As a cat 'purrent' one of your main worries about your cat's safety outdoors will be the risk of road traffic accidents. Whether you live in a suburban area with busy roads or in a rural area with fast roads, your cat will probably cross the road regularly to access their full territory. Only 25% of cats hit in road traffic accidents are killed outright so follow our step-by-step guidance as your fast actions could make a real difference to your cat's survival chances:
- Check for injuries like bleeding from nose, mouth or ears, broken bones, unable to stand or walk properly, laboured breathing and acting in an unusual way. In minor incidents, scuffed paws and claws can be a a sign of impact.
- There is a guide to roadside first aid here including CPR.
- If your cat is comfortable to be moved, take your cat to the vets for examination. The quicker the better! Twenty-four hour vets can be found on Google. Equally vets can be called to the scene.
- When your vet allows your kitty back home, keep them inside with lots of choices of beds and hidey holes to reduce stress and provide their favourite blanket for familiar scents. Keep lots of fresh water and tasty food close by. The vet may provide easy to digest food.
How to prevent cat road accidents from happening in the future:
- Neutering your cat reduces their desire for an expansive territory and reduces the risk of them crossing multiple roads.
- Microchip your cat for identification. This is vital in identifying your kitty. It means if anything happens outside of the house and you are unaware, the vets will be able to contact you. Make sure you keep your contact details up to date at Petlog.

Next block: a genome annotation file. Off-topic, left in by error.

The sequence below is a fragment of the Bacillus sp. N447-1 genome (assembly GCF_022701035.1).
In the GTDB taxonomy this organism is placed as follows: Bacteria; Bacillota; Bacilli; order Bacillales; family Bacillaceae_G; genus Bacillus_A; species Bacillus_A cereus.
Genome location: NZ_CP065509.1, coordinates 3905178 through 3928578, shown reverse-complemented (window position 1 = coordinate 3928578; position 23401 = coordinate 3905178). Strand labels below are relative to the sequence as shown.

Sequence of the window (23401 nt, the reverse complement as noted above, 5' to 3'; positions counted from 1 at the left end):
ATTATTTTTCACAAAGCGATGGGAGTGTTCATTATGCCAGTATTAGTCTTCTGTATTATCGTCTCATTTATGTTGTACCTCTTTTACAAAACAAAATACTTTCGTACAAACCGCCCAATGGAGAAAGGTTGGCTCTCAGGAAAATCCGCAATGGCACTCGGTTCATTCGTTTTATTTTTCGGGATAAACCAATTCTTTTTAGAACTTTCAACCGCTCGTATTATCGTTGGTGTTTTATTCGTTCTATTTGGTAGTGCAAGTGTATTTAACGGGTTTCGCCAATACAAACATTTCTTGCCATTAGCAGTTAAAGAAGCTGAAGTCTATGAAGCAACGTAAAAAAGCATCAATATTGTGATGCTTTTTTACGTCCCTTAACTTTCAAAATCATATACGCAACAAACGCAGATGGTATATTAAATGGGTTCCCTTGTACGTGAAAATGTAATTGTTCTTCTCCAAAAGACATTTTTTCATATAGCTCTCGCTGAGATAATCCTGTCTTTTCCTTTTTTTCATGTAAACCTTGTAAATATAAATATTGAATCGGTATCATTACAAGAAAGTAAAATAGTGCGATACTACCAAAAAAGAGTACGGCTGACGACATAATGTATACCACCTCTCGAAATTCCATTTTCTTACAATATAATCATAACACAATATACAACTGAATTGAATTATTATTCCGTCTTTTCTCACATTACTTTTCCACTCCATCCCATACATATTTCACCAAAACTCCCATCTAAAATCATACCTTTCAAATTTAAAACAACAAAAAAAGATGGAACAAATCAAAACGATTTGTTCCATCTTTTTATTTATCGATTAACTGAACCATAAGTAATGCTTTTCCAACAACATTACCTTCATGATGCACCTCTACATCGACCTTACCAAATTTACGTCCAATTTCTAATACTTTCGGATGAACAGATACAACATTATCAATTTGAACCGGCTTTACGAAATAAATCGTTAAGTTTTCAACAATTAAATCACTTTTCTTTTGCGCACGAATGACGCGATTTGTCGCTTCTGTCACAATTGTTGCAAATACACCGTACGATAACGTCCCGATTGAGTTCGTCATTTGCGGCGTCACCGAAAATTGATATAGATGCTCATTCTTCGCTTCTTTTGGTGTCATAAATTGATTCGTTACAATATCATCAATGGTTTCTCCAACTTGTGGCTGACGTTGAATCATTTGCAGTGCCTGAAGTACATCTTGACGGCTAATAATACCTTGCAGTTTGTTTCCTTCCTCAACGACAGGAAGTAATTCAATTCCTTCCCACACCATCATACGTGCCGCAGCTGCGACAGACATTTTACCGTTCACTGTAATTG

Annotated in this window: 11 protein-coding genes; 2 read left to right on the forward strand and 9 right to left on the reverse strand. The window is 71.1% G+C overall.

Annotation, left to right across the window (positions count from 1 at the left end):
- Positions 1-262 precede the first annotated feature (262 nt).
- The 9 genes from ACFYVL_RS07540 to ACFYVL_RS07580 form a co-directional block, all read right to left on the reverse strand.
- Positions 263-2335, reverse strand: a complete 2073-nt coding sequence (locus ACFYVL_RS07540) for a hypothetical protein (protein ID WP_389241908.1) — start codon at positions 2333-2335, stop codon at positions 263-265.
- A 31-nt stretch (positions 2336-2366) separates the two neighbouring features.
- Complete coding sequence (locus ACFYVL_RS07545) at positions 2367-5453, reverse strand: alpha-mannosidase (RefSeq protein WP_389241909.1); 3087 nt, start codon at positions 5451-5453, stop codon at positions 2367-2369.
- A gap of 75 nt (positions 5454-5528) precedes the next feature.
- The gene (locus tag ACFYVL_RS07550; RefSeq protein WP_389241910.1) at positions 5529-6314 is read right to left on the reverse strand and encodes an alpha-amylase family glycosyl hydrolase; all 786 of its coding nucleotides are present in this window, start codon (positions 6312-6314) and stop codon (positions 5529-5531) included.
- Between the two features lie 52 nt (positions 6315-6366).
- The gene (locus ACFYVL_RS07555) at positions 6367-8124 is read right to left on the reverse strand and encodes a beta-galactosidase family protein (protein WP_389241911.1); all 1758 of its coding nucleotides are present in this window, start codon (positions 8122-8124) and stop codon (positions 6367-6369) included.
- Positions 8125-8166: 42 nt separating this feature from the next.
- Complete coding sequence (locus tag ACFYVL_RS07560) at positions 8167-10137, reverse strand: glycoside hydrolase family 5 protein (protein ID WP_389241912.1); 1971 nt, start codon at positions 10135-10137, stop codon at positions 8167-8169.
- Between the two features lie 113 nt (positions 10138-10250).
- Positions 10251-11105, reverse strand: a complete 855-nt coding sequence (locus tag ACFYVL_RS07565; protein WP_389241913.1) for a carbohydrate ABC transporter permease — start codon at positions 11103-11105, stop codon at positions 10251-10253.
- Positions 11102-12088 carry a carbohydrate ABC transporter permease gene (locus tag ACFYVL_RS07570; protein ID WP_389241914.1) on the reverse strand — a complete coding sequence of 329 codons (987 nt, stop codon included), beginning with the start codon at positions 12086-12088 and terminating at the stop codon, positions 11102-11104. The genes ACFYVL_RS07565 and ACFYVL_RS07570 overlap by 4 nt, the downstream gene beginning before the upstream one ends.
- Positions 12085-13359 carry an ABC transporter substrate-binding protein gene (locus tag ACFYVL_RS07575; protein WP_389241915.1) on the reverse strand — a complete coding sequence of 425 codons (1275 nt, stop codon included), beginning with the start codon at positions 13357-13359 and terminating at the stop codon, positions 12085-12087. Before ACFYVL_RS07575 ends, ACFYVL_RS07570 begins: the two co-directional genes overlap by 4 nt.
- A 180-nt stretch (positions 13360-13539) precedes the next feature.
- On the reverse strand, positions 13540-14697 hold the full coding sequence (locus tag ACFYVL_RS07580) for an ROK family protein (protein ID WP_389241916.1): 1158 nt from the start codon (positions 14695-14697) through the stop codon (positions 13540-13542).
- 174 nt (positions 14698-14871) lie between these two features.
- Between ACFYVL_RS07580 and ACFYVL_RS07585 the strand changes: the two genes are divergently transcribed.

- Create a night-time curfew. You can try training your cats to come home at a certain time for food, shaking a bag of dreamies and calling their name certainly helps! This means they are safe and sound indoors all night, which will reduce the risk of an RTA. Consider using a SureFlap Microchip Cat Flap Connect to control when your cats can leave the house.
- Consider creating a secure and controlled outdoor territory (Catio or Cat Fence Barrier). This allows them to freely access the outdoors, but not be in any danger.
- Take a pet first aid course, this could add crucial and lifesaving time onto your cats 9 lives after an RTA.
#CatsMatter estimate that 1 in 10 UK drivers have left a cat to die alone after a collision. Consider supporting their campaign to make reporting cat RTAs to the police mandatory.